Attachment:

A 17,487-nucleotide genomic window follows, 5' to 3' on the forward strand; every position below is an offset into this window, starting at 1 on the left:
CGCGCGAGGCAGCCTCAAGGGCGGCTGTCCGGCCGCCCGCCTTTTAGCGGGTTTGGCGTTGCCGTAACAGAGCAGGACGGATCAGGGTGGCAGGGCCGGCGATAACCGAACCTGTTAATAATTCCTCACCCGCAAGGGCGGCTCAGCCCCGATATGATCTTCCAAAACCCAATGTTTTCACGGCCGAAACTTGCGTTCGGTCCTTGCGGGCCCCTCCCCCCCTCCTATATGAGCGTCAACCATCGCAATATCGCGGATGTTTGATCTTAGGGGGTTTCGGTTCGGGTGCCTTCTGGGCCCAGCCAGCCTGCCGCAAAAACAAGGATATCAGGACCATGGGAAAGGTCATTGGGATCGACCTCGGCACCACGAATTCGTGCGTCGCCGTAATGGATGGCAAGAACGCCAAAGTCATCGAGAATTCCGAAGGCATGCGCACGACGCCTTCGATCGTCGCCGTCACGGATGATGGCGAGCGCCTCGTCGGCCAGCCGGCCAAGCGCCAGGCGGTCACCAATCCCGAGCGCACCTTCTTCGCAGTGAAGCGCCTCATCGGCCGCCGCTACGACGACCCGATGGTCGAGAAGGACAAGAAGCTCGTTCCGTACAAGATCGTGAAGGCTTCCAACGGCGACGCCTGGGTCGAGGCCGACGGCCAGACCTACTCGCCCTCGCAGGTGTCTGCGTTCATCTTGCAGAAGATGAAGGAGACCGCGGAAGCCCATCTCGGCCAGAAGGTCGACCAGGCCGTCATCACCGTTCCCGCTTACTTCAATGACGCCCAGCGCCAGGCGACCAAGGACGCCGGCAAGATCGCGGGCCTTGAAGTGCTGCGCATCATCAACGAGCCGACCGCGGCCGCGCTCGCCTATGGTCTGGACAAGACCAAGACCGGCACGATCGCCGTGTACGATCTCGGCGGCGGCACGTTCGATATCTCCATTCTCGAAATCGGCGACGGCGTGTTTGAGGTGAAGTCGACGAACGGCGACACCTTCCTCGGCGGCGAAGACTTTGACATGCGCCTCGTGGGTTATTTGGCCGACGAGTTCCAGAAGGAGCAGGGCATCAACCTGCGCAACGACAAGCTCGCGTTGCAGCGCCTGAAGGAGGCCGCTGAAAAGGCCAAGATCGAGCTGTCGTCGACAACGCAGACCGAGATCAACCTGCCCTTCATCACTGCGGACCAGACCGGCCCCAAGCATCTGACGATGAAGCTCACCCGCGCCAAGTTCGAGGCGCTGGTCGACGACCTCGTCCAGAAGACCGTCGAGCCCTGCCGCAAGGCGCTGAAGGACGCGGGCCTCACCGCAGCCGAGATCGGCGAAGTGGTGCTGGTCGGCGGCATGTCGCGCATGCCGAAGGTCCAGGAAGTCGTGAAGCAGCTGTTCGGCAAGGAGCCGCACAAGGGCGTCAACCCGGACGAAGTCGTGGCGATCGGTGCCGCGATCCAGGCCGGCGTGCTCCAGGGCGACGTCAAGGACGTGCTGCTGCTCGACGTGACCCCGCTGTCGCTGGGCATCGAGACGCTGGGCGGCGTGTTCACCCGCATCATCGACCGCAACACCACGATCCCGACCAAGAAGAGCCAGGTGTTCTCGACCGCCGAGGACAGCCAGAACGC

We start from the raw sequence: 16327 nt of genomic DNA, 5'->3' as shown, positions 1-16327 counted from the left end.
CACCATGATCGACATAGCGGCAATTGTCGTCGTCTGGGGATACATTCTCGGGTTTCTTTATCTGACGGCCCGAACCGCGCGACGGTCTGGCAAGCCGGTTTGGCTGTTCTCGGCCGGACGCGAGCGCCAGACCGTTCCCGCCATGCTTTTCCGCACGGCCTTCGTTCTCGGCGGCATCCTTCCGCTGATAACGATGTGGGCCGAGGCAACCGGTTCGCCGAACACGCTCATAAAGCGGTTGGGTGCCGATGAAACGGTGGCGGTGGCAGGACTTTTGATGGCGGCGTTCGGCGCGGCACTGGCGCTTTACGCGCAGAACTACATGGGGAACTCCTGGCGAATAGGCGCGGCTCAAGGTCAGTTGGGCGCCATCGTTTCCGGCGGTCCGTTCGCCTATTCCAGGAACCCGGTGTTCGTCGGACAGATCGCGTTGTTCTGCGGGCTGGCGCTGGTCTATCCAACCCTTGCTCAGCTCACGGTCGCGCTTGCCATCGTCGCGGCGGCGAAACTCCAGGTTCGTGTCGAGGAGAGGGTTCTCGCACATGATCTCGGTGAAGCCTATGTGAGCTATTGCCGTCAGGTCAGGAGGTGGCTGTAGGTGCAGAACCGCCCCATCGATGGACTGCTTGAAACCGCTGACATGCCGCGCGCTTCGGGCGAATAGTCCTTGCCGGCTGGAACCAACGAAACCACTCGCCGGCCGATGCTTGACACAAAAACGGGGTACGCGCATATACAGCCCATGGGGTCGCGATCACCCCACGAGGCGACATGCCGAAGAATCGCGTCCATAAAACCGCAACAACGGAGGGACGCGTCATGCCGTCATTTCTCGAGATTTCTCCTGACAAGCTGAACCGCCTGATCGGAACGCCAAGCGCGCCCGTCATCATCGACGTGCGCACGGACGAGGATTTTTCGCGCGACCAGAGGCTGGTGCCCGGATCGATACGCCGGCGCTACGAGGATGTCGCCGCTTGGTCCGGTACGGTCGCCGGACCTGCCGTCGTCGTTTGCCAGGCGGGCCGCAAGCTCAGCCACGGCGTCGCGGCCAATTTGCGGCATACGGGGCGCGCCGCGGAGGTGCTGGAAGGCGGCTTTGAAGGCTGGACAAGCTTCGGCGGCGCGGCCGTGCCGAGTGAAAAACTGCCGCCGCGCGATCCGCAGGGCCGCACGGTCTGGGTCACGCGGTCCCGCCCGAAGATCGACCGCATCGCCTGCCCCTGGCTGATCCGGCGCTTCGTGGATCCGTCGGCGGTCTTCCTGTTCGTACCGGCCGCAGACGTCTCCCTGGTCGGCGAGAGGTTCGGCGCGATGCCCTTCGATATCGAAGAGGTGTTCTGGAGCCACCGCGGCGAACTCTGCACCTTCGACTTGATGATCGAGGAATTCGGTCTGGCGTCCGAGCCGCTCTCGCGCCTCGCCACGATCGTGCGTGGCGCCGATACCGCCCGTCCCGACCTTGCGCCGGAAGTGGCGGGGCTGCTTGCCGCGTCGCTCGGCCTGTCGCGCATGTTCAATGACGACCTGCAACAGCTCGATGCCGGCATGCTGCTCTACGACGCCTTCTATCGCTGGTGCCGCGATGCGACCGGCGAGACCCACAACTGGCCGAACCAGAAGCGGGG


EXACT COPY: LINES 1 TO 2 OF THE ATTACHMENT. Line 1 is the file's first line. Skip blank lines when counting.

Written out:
A 17,487-nucleotide genomic window follows, 5' to 3' on the forward strand; every position below is an offset into this window, starting at 1 on the left:
CGCGCGAGGCAGCCTCAAGGGCGGCTGTCCGGCCGCCCGCCTTTTAGCGGGTTTGGCGTTGCCGTAACAGAGCAGGACGGATCAGGGTGGCAGGGCCGGCGATAACCGAACCTGTTAATAATTCCTCACCCGCAAGGGCGGCTCAGCCCCGATATGATCTTCCAAAACCCAATGTTTTCACGGCCGAAACTTGCGTTCGGTCCTTGCGGGCCCCTCCCCCCCTCCTATATGAGCGTCAACCATCGCAATATCGCGGATGTTTGATCTTAGGGGGTTTCGGTTCGGGTGCCTTCTGGGCCCAGCCAGCCTGCCGCAAAAACAAGGATATCAGGACCATGGGAAAGGTCATTGGGATCGACCTCGGCACCACGAATTCGTGCGTCGCCGTAATGGATGGCAAGAACGCCAAAGTCATCGAGAATTCCGAAGGCATGCGCACGACGCCTTCGATCGTCGCCGTCACGGATGATGGCGAGCGCCTCGTCGGCCAGCCGGCCAAGCGCCAGGCGGTCACCAATCCCGAGCGCACCTTCTTCGCAGTGAAGCGCCTCATCGGCCGCCGCTACGACGACCCGATGGTCGAGAAGGACAAGAAGCTCGTTCCGTACAAGATCGTGAAGGCTTCCAACGGCGACGCCTGGGTCGAGGCCGACGGCCAGACCTACTCGCCCTCGCAGGTGTCTGCGTTCATCTTGCAGAAGATGAAGGAGACCGCGGAAGCCCATCTCGGCCAGAAGGTCGACCAGGCCGTCATCACCGTTCCCGCTTACTTCAATGACGCCCAGCGCCAGGCGACCAAGGACGCCGGCAAGATCGCGGGCCTTGAAGTGCTGCGCATCATCAACGAGCCGACCGCGGCCGCGCTCGCCTATGGTCTGGACAAGACCAAGACCGGCACGATCGCCGTGTACGATCTCGGCGGCGGCACGTTCGATATCTCCATTCTCGAAATCGGCGACGGCGTGTTTGAGGTGAAGTCGACGAACGGCGACACCTTCCTCGGCGGCGAAGACTTTGACATGCGCCTCGTGGGTTATTTGGCCGACGAGTTCCAGAAGGAGCAGGGCATCAACCTGCGCAACGACAAGCTCGCGTTGCAGCGCCTGAAGGAGGCCGCTGAAAAGGCCAAGATCGAGCTGTCGTCGACAACGCAGACCGAGATCAACCTGCCCTTCATCACTGCGGACCAGACCGGCCCCAAGCATCTGACGATGAAGCTCACCCGCGCCAAGTTCGAGGCGCTGGTCGACGACCTCGTCCAGAAGACCGTCGAGCCCTGCCGCAAGGCGCTGAAGGACGCGGGCCTCACCGCAGCCGAGATCGGCGAAGTGGTGCTGGTCGGCGGCATGTCGCGCATGCCGAAGGTCCAGGAAGTCGTGAAGCAGCTGTTCGGCAAGGAGCCGCACAAGGGCGTCAACCCGGACGAAGTCGTGGCGATCGGTGCCGCGATCCAGGCCGGCGTGCTCCAGGGCGACGTCAAGGACGTGCTGCTGCTCGACGTGACCCCGCTGTCGCTGGGCATCGAGACGCTGGGCGGCGTGTTCACCCGCATCATCGACCGCAACACCACGATCCCGACCAAGAAGAGCCAGGTGTTCTCGACCGCCGAGGACAGCCAGAACGC